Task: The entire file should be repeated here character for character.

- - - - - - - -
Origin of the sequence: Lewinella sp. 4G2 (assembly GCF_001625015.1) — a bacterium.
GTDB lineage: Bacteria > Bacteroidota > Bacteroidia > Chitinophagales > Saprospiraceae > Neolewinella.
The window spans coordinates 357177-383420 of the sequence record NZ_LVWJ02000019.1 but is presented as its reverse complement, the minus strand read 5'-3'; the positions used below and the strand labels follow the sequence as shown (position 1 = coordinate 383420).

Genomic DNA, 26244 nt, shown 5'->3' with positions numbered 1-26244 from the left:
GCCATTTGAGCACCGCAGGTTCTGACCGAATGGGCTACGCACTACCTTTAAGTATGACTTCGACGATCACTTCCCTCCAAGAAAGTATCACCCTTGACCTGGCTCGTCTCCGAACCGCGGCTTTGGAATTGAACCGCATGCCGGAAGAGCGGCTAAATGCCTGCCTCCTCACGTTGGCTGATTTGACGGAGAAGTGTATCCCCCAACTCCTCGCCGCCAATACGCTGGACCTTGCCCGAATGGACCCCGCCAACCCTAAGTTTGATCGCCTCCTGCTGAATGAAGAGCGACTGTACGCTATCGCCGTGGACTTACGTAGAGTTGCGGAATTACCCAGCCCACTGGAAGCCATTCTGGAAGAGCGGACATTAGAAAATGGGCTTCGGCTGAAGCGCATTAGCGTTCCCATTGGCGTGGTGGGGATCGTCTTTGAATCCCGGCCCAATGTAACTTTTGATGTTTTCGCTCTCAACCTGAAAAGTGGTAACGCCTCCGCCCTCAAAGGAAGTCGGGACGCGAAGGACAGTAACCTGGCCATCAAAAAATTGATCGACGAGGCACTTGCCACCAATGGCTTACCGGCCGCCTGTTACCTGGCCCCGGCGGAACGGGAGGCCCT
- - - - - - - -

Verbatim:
Origin of the sequence: Lewinella sp. 4G2 (assembly GCF_001625015.1) — a bacterium.
GTDB lineage: Bacteria > Bacteroidota > Bacteroidia > Chitinophagales > Saprospiraceae > Neolewinella.
The window spans coordinates 357177-383420 of the sequence record NZ_LVWJ02000019.1 but is presented as its reverse complement, the minus strand read 5'-3'; the positions used below and the strand labels follow the sequence as shown (position 1 = coordinate 383420).

Genomic DNA, 26244 nt, shown 5'->3' with positions numbered 1-26244 from the left:
GCCATTTGAGCACCGCAGGTTCTGACCGAATGGGCTACGCACTACCTTTAAGTATGACTTCGACGATCACTTCCCTCCAAGAAAGTATCACCCTTGACCTGGCTCGTCTCCGAACCGCGGCTTTGGAATTGAACCGCATGCCGGAAGAGCGGCTAAATGCCTGCCTCCTCACGTTGGCTGATTTGACGGAGAAGTGTATCCCCCAACTCCTCGCCGCCAATACGCTGGACCTTGCCCGAATGGACCCCGCCAACCCTAAGTTTGATCGCCTCCTGCTGAATGAAGAGCGACTGTACGCTATCGCCGTGGACTTACGTAGAGTTGCGGAATTACCCAGCCCACTGGAAGCCATTCTGGAAGAGCGGACATTAGAAAATGGGCTTCGGCTGAAGCGCATTAGCGTTCCCATTGGCGTGGTGGGGATCGTCTTTGAATCCCGGCCCAATGTAACTTTTGATGTTTTCGCTCTCAACCTGAAAAGTGGTAACGCCTCCGCCCTCAAAGGAAGTCGGGACGCGAAGGACAGTAACCTGGCCATCAAAAAATTGATCGACGAGGCACTTGCCACCAATGGCTTACCGGCCGCCTGTTACCTGGCCCCGGCGGAACGGGAGGCCCT